It helps to have an idea of what Mithras looked like. I was able to get this snapshot below of Mithras stabbing the cosmic bull, at the Vatican Museums. It was hard to get a good, front-on shot, due to the crowds, but this is what I saw: That is a dagger in his right hand, being thrust into the right shoulder side of the bull:
Tours to see the archaeological remains of these Mithraic temples were hard to get, as the spaces to get into these underground areas were pretty tight. Thankfully, we were able to go to the Basilica of San Clemente, a church in the Lateran part of Rome, which has a unique, multi-layered architecture. At the main entrance (see photo below), of the church, you enter the main sanctuary, built in the 11th century.
From the sanctuary, I was able to walk to the church’s courtyard to get a better outside look, facing the entrance to the sanctuary:
Below that level is a 4th century church, which itself was built out of a home temporarily used for Christian worship, dating back to the 1st century. In the basement of this home, was a Mithraic temple, that was in use briefly in the 2nd century A.D.
Apparently, the Christians were here in this house first, before the Mithras worshippers got to the basement. The docent we had was pursuing graduate studies in Italian history, and she was a wealth of information about all things Mithras. Not one word about the supposed parallels between Christianity and Mithraism came up. We were not allowed to take photographs inside the church or underground, but this photo comes from the guidebook you can buy from the church’s bookstore:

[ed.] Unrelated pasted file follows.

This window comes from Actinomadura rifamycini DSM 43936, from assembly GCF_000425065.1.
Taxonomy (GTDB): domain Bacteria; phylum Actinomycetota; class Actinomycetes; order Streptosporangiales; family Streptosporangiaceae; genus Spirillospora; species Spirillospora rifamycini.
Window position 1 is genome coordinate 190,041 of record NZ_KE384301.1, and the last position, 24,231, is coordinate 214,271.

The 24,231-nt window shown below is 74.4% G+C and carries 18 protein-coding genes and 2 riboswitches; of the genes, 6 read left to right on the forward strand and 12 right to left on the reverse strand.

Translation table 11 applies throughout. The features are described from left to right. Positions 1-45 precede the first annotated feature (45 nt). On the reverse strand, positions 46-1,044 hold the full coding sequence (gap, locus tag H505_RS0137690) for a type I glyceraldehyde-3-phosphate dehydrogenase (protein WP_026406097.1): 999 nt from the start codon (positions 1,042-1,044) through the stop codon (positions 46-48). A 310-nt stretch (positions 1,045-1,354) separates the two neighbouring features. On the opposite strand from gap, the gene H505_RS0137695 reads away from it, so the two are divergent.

Once you do a little “digging” (pun intended!), you get the idea that far from being a copycat faith that stole from Mithraism, Christianity is actually quite different. Neither Mithraism nor Christianity lines up anything like what the “Jesus Myth-ers” imagine them to be.
Sure, the fact that Mithraism and Christianity are very different, does not necessarily mean that Christianity is true. A strong consensus of scholars is convinced that Jesus indeed did exist, even if many of these scholars reject the idea of God becoming Incarnate at Christmas. There are atheists, like Stephen Pinker, R. G. Price, and the more historically astute, Tim O’Neill, who do not “buy into” the Christian claim of Jesus being risen from the dead. I pray that God might touch their hearts and minds in a manner that they might see the Risen Jesus clearly.
But at the very least, the trip to Rome that my wife and I took helps to confirm that when someone says “Merry Christmas,” it is not just a clever way of saying “Merry Mithras” instead.
Listen to Nick Peters’ Deeper Water’s apologetics podcast, where Nick interviews Tim O’Neill discussing Jesus’ Mythicism. Tim O’Neill wrote a short review of Steven Pinker’s 2011 best-selling book, Better Angels of Our Nature, that should cause any Pinker enthusiast to pause. Steven Pinker and Nick Spencer debate one another, on the Unbelievable podcast, hosted by Justin Brierley, earlier in 2018, on the topic, “Have Science, Reason and Humanism Replaced Faith? (Youtube)” New Testament scholar N.T. Wright responds to Steven Pinker’s claim, that human rights were not derived from Christianity (Youtube).